In my passion for preservation I developed new respect, new insight into my Mormon ancestors, indeed for all those people in the past who endured cold winters with limited light and fuel. Failure  to preserve their harvests could cost them their lives. And the herculean effort needed! The 17th century recipe to “Paper Your Plums” read like epic poetry, Beowulf, maybe. I tried my best to follow it, imagining lovely little sugary confections, but my plums withered, wizened.  Enchanted with a medieval recipe to “lay down rose petals in salt,” I followed those procedures, but moisture clumped up the salt, and within days the petals had visibly dissolved.

Undaunted by these failures, I bought great lugs of tomatoes, made marinara sauce and canned it all.  At a summer party a friend gave me an armful of bright yellow plums; I left immediately, and raced home to preserve them as chutney while their juices still popped sticky on their skins.  I bought twenty pounds of peaches, put them up with allspice, cloves and cinnamon sticks, delighted with their bronzy glow. Autumns  I made corn relish and put up cranberry sauce and brandied apples.  I became the Ant in the story of  Grasshopper and the Ant,  the embodiment of industrious preservation (as opposed to the heedless revelry of the Grasshopper).  Oh, I was just full of industrious preservation, working against time to pickle, preserve, cap and process the present.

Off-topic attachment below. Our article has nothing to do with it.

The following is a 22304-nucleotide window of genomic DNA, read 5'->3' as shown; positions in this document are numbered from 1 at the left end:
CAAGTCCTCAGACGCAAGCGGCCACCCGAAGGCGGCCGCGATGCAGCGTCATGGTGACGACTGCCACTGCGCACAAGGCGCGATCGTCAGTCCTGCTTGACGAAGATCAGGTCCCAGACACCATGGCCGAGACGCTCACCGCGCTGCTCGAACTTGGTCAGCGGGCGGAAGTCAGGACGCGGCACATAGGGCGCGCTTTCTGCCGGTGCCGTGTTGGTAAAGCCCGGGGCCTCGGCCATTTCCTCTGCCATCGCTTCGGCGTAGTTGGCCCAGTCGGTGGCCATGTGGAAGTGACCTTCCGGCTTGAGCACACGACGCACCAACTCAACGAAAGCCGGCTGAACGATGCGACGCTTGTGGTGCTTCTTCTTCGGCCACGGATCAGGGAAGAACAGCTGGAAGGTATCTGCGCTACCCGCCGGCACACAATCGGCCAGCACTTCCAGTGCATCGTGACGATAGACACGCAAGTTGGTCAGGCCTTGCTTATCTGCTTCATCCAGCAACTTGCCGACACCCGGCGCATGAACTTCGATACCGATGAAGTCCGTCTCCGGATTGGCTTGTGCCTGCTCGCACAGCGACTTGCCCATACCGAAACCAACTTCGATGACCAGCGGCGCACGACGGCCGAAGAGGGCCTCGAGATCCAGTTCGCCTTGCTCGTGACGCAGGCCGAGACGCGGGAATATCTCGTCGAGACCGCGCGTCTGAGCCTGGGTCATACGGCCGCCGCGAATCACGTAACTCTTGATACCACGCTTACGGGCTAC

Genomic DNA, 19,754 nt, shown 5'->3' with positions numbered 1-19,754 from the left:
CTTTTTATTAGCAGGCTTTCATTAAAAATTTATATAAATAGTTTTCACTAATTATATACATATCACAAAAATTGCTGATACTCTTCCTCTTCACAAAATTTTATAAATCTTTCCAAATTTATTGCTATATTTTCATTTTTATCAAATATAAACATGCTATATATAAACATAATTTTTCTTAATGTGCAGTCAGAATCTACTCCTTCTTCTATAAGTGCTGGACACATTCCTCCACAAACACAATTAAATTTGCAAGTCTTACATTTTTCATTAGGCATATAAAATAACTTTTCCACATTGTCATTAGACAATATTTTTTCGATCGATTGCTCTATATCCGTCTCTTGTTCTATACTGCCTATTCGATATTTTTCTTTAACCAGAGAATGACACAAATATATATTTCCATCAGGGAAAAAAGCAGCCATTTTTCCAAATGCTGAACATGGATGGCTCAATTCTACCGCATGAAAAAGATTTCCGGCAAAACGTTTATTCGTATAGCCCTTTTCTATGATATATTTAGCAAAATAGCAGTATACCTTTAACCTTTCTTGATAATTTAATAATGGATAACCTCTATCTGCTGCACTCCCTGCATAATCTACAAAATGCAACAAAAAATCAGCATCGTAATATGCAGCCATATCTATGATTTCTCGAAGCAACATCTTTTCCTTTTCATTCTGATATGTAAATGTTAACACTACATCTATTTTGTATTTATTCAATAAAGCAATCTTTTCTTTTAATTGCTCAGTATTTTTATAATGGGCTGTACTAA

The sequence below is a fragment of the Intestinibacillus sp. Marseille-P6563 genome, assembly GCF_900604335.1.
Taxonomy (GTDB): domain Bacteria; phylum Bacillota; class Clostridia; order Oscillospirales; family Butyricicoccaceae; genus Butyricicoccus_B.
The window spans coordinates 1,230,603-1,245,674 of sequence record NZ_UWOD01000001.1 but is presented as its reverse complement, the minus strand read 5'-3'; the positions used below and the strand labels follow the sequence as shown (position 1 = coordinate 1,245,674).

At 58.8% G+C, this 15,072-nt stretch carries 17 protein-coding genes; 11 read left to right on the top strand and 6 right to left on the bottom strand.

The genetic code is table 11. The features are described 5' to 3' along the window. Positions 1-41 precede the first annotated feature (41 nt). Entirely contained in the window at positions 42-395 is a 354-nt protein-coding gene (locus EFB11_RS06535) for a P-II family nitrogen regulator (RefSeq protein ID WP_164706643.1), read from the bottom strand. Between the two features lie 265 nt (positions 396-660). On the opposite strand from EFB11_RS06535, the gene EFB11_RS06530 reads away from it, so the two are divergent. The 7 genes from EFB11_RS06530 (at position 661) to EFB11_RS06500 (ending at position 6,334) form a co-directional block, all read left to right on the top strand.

At the same time I  also put my energies into writing a long novel, American Cookery. This book used recipes as a central metaphor uniting women’s lives and experience over several generations, and across the immigrant experience.  By the time I recognized that the story was too big and unwieldy for one novel, I was contractually obliged, and personally committed. The final manuscript was turned in two years late and two hundred pages longer than the editor wanted. It was published with tiny print. Though my passion for preserving did not outlive the novel, the recipe for Summer in a Jar is on page 158.